By BRUCE DENNILL
Tribute To Margaret Mcingana / Produced by Stunkie Vundla / John Kani Theatre, Market Theatre, Newtown, Johannesburg
On a night when freak flash-floods wiped out scores of cars on Johannesburg’s highways, there was still only a half-full theatre by the time the delayed beginning of this new musical tribute show rolled around. It’s fair to say that this distraction – and latent concern for those caught up in the weather trouble – might have affected the focus of the performers. The other explanation for the many mistakes, from both the singers and the technical team, was that the material was under-rehearsed, which – specifically in the case of a tribute show featuring proteges of the artist on the poster – is unacceptable.
Nevertheless, this is a tribute worth delivering. Margaret Mcingana, better known as Margaret Singana, was known as “Lady Africa” after her considerable musical success in the Seventies (she was the lead in Ipi Tombi and the voice behind the definitive version of Mama Tembu’s Wedding, among other achievements) does not enjoy the profile she deserves in the mainstream music scene. This remains true even though she was also responsible for the then-ubiquitous We Are Growing, the theme tune for the popular TV series Shaka Zulu, in the Eighties.
Once you hear the songs from Singana’s varied repertoire, which included reworked versions of the works of some of the great names of her era (including Simon & Garfunkel, whose At The Zoo gets a jazzy overhaul), the importance of her contribution becomes very clear. The generous setlist then allows for a solid overview of what the late singer – she passed away in 2000 – was capable of.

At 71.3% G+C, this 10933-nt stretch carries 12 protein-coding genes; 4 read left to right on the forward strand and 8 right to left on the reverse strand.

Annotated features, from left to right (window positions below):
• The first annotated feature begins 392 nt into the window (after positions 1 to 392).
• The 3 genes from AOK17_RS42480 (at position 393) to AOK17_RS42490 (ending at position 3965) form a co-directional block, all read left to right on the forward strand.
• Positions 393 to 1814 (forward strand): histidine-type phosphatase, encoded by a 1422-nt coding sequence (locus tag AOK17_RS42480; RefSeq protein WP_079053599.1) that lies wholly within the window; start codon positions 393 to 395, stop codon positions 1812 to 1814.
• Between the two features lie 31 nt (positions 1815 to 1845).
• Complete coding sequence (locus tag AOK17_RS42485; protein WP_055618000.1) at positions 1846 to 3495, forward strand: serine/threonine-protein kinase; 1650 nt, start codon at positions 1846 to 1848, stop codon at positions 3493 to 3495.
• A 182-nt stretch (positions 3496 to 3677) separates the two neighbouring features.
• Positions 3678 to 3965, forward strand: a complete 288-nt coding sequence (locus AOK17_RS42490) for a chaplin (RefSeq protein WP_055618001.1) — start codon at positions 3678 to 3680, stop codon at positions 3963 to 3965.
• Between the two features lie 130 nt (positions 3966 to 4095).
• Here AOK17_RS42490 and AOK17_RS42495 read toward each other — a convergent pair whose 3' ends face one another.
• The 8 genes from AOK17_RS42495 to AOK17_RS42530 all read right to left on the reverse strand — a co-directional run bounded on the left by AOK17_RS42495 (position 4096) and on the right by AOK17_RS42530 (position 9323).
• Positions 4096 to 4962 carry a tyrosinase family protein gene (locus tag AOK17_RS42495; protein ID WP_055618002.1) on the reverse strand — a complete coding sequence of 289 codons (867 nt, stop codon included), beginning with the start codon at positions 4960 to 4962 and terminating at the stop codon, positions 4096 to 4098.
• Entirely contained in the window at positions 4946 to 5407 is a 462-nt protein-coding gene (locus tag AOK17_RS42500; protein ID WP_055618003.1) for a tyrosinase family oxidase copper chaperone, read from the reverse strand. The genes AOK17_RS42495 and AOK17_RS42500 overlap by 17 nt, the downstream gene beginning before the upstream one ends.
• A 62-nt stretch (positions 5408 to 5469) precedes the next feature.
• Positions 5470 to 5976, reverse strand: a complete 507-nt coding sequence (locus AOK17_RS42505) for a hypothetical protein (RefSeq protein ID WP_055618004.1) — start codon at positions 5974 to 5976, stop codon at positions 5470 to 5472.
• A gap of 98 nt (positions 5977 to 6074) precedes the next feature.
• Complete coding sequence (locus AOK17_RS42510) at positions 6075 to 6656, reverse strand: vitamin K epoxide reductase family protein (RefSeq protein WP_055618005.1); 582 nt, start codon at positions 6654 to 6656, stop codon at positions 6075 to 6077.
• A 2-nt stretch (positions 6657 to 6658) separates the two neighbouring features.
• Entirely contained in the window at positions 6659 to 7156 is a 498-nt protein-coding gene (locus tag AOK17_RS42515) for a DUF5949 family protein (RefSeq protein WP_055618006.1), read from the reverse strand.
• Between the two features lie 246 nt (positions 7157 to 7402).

The production is fronted by the Vocal Queens three well-known singers who have built the bulk of their collective reputation as backing singers.The charismatic Mandisa Dlanga is a permanent fixture in Johnny Clegg’s band, and the list of artists she and co-stars Faith Kekana and Stella Khumalo have worked with includes Letta Mbulu, Caiphus Semenya, Hugh Masekela, Miriam Makeba and Mcingana herself. Dlanga’s voice is the strongest standalone instrument of the the three, but as they take turns with the lead vocals, each proves to be a good fit for the arrangements devised by musical director Ntokozo Zungu and the rest of the talented band.
This is an entertaining show regardless of context and an important one in terms of the opportunity it creates to introduce new audiences to a catalogue of superb music. It must be more polished, though, if it is going to fully deliver on its potential.